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Life-process model of addiction

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The life-process model of addiction is the view that addiction is not a disease but rather a habitual response and a source of gratification and security that can be understood only in the context of social relationships and experiences. This model of addiction is in opposition to the disease model of addiction. It was originated and advocated by Stanton Peele in his book The Truth About Addiction and Recovery (with Archie Brodsky and Mary Arnold, 1991).

Proponents of the life-process model argue that unitary biological mechanisms cannot account for addictive behavior and thus do not support using the term disease. They instead emphasize the individual's ability to overcome addiction by augmenting life options and coping mechanics, pursuing values and purpose, repairing relationships, and expressing personal agency — all of which occur through normal human development. Indeed, the disease model impedes these natural life processes. The biological mechanisms typically claimed to underlie all forms of addiction (CREB and ΔFosB) — while psychosocial factors are considered as only tangential issues leading to lesser or greater use and exposure — were reviewed by Eric J. Nestler in 2013.[1] The range of data opposing these assertions and disputing the chronic relapsing disease nature of addiction were reviewed by Gene M. Heyman in 2013a[2] and 2013b,[3] and by Stanton Peele in 2016.[4] Peele particularly cites US and international epidemiological data indicating worsening mental health and drug use outcomes dating from the 1990s, when American investment in neuropsychiatric approaches and brain research rose to billions of dollars annually.[5]

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  1. ^ Nestler EJ (December 2013). "Cellular basis of memory for addiction". Dialogues Clin Neurosci. 15 (4): 431–43. doi:10.31887/DCNS.2013.15.4/enestler. PMC 3898681. PMID 24459410. DESPITE THE IMPORTANCE OF NUMEROUS PSYCHOSOCIAL FACTORS, AT ITS CORE, DRUG ADDICTION INVOLVES A BIOLOGICAL PROCESS: the ability of repeated exposure to a drug of abuse to induce changes in a vulnerable brain that drive the compulsive seeking and taking of drugs, and loss of control over drug use, that define a state of addiction. Here, we review the types of molecular and cellular adaptations that occur in specific brain regions to mediate addiction-associated behavioral abnormalities. These include alterations in gene expression achieved in part via epigenetic mechanisms, plasticity in the neurophysiological functioning of neurons and synapses, and associated plasticity in neuronal and synaptic morphology mediated in part by altered neurotrophic factor signaling. [emphasis in original]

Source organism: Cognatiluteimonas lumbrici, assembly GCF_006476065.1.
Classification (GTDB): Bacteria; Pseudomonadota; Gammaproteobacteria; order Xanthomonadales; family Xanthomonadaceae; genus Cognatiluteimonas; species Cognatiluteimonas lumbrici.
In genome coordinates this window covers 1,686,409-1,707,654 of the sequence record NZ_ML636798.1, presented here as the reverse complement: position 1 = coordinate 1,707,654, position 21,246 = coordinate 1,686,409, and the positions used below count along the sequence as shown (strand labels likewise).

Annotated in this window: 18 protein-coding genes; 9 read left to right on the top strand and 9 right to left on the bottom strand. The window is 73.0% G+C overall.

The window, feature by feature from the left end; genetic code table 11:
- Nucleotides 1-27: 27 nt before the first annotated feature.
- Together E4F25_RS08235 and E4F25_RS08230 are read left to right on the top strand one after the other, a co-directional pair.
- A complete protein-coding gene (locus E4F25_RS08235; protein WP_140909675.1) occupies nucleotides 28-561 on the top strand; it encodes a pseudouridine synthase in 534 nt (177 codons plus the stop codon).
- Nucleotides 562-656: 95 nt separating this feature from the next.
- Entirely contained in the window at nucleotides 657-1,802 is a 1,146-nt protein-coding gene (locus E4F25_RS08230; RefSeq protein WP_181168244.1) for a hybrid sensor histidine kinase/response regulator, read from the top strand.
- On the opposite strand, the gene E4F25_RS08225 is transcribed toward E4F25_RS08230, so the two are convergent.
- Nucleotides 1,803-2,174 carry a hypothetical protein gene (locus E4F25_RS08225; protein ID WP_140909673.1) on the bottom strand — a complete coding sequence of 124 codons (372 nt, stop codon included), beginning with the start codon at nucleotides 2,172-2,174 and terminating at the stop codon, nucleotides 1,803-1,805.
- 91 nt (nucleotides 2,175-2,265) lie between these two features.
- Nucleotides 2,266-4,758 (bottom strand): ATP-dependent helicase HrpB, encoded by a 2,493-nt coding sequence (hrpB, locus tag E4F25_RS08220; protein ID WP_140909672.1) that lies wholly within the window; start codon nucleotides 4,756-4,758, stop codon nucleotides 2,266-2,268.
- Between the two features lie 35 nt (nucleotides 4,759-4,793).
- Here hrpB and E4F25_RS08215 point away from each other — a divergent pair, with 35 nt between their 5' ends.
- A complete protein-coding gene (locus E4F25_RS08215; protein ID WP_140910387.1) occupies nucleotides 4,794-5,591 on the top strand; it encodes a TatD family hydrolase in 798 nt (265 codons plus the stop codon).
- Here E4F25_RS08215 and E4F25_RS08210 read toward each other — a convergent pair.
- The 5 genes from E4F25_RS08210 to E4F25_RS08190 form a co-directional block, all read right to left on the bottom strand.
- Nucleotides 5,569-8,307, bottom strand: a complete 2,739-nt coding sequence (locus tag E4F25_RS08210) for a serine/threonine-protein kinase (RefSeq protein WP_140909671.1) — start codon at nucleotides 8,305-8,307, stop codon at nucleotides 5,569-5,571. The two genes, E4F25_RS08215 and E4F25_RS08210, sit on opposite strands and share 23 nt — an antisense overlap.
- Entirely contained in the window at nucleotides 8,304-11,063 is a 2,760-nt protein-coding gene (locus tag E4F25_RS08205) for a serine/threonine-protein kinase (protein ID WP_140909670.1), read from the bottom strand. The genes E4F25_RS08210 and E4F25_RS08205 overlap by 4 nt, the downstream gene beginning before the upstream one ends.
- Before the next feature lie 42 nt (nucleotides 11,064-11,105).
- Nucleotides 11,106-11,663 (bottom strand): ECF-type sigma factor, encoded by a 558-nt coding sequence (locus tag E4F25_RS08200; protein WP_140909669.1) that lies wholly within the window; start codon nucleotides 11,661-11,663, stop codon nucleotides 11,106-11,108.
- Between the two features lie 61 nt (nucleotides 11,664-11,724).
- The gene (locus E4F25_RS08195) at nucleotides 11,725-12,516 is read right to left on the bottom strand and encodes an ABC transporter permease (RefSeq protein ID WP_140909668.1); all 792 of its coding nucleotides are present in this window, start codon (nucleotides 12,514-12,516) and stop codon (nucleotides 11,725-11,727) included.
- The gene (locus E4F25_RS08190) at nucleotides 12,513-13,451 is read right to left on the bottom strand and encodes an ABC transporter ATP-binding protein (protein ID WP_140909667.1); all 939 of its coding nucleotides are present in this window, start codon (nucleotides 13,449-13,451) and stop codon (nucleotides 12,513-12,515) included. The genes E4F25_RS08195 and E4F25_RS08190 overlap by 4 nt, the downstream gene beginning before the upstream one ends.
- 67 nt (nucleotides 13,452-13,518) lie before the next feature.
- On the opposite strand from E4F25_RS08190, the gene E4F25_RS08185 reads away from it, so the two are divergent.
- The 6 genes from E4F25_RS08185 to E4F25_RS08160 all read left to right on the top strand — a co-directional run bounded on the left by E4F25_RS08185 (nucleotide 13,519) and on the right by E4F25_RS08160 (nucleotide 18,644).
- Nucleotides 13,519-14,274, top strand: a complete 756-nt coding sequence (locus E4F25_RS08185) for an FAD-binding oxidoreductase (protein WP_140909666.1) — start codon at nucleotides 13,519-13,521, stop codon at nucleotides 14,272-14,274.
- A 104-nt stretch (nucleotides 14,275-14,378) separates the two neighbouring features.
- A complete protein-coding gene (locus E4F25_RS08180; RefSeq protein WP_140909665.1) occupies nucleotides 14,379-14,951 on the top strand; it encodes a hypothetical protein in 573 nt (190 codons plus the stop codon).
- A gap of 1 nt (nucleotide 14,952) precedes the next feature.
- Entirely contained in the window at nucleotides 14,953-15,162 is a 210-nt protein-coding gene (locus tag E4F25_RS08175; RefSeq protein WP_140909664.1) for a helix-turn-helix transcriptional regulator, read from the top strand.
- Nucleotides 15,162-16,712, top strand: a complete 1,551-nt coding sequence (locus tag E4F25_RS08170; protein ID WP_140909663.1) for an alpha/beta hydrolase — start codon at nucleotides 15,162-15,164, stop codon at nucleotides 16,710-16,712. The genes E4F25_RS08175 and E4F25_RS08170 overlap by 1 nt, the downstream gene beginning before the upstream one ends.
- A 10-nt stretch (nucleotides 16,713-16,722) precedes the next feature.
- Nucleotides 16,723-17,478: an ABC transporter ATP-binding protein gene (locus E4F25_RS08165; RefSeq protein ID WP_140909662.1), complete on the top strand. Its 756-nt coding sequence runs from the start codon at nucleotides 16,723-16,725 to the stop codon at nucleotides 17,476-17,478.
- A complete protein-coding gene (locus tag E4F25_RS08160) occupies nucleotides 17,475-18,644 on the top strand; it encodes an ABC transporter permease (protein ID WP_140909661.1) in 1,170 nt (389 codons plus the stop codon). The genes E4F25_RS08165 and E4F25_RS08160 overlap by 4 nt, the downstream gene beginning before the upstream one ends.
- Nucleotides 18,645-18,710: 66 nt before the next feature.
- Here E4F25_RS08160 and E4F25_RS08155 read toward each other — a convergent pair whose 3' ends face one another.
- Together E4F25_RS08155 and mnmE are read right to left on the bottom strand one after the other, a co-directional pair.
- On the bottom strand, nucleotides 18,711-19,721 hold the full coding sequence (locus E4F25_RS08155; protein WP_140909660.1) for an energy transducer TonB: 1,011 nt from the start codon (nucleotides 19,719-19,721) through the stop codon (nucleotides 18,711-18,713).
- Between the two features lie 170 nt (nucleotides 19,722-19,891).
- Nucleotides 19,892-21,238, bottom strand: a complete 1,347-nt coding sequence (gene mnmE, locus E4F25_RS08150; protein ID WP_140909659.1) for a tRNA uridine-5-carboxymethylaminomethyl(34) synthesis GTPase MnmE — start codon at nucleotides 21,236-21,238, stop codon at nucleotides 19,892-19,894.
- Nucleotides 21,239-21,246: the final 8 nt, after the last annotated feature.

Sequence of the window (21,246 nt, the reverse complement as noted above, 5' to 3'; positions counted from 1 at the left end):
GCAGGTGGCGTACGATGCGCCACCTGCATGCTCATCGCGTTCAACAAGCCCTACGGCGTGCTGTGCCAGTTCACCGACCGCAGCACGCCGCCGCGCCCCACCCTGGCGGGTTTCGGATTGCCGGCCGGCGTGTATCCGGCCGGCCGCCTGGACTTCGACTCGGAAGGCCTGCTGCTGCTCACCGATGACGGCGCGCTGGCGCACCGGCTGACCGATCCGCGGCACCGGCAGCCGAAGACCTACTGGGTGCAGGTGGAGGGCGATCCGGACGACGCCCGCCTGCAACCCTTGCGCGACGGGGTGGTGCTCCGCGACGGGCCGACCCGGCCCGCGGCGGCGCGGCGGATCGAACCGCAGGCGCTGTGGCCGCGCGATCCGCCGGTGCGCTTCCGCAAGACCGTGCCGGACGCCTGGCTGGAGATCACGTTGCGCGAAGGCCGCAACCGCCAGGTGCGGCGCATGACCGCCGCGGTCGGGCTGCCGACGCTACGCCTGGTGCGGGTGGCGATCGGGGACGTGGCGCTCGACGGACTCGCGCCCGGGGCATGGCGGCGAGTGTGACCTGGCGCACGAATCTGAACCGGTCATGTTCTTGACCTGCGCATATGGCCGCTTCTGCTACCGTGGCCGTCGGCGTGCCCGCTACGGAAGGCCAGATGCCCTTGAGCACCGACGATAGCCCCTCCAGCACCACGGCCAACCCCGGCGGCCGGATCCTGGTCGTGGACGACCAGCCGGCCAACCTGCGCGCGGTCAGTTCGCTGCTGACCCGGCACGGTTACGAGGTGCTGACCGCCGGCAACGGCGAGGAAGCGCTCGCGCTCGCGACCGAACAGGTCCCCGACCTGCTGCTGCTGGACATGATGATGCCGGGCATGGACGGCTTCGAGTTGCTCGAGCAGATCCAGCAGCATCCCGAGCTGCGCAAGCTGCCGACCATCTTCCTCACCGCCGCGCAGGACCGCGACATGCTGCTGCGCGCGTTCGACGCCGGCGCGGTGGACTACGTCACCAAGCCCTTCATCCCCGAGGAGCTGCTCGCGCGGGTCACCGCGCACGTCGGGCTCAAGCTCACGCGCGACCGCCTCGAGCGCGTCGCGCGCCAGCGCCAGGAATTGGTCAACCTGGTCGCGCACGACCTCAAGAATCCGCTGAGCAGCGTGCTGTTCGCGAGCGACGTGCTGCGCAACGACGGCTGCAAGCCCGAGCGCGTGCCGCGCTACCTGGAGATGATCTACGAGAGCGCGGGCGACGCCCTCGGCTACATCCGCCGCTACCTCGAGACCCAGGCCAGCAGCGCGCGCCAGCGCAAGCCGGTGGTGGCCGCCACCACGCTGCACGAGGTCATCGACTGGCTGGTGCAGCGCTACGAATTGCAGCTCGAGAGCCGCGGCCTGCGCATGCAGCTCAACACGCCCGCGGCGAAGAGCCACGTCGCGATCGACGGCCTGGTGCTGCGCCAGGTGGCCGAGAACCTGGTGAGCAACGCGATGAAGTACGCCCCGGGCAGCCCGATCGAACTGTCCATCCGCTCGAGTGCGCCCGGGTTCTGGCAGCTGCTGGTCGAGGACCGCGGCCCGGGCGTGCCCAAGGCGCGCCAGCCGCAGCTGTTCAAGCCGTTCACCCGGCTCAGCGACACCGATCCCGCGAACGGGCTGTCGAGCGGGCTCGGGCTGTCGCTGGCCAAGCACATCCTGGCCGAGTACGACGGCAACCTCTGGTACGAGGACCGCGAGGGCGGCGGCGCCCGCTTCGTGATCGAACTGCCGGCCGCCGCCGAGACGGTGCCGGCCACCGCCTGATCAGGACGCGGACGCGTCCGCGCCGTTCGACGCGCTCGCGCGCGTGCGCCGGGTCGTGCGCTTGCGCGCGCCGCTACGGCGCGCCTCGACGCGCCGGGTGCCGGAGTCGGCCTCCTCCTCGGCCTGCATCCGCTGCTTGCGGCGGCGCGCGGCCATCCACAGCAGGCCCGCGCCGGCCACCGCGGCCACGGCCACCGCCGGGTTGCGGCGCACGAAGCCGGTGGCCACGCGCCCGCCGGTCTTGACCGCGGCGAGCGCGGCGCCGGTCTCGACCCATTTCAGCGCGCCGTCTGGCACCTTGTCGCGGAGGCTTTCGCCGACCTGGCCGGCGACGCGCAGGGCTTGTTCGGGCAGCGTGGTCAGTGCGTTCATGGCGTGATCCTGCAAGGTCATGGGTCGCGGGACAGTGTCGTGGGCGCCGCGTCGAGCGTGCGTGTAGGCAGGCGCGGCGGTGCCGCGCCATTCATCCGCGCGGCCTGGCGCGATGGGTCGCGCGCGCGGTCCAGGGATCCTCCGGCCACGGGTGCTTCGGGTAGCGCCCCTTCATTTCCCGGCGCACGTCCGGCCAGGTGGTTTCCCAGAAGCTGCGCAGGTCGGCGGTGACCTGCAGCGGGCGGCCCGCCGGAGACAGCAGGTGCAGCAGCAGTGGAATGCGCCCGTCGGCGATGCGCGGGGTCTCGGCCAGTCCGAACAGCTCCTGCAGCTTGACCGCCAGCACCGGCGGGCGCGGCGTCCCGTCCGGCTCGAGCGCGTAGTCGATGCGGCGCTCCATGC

2. ^ Heyman GM (March 2013). "Quitting drugs: quantitative and qualitative features". Annu Rev Clin Psychol. 9: 29–59. doi:10.1146/annurev-clinpsy-032511-143041. PMID 23330937. ACCORDING TO THE IDEA THAT ADDICTION IS A CHRONIC RELAPSING DISEASE, REMISSION IS AT MOST A TEMPORARY STATE. Either addicts never stop using drugs, or if they do stop, remission is short lived. However, research on remission reveals a more complex picture. In national epidemiological surveys that recruited representative drug users ... EACH YEAR A CONSTANT PROPORTION OF THOSE STILL ADDICTED REMITTED, independent of the number of years since the onset of dependence. [emphases added]
  3. ^ Heyman GM (May 2013). "Addiction and choice: theory and new data". Front. Psychiatry. 4: 31. doi:10.3389/fpsyt.2013.00031. PMC 3644798. PMID 23653607. Addiction's biological basis has been the focus of much research. The findings have persuaded experts and the public that drug use in addicts is compulsive. BUT THE WORD "COMPULSIVE" IDENTITIES PATTERNS OF BEHAVIOR, AND ALL BEHAVIOR HAS A BIOLOGICAL BASIS, INCLUDING VOLUNTARY ACTIONS. Thus, the question is not whether addiction has a biology, which it must, but whether it is sensible to say that addicts use drugs compulsively. The relevant research shows most of those who meet the American Psychiatric Association's criteria for ADDICTION QUIT USING ILLEGAL DRUGS BY ABOUT AGE 30, THAT THEY USUALLY QUIT WITHOUT PROFESSIONAL HELP, and that the correlates of quitting include legal concerns, economic pressures, and the DESIRE FOR RESPECT, PARTICULARLY FROM FAMILY MEMBERS. [emphases added]
  4. ^ Peele S (December 2016). "People control their addictions: no matter how much the "chronic" brain disease model of addiction indicates otherwise, we know that people can quit addictions - with special reference to harm reduction and mindfulness". Addictive Behaviors Reports. 4: 97–101. doi:10.1016/j.abrep.2016.05.003. PMC 5836519. PMID 29511729.
  5. ^ Stanton Peele (June 14, 2022). "How American Psychiatry Misled the World & Ruined Mental Health". lifeprocessprogram.com.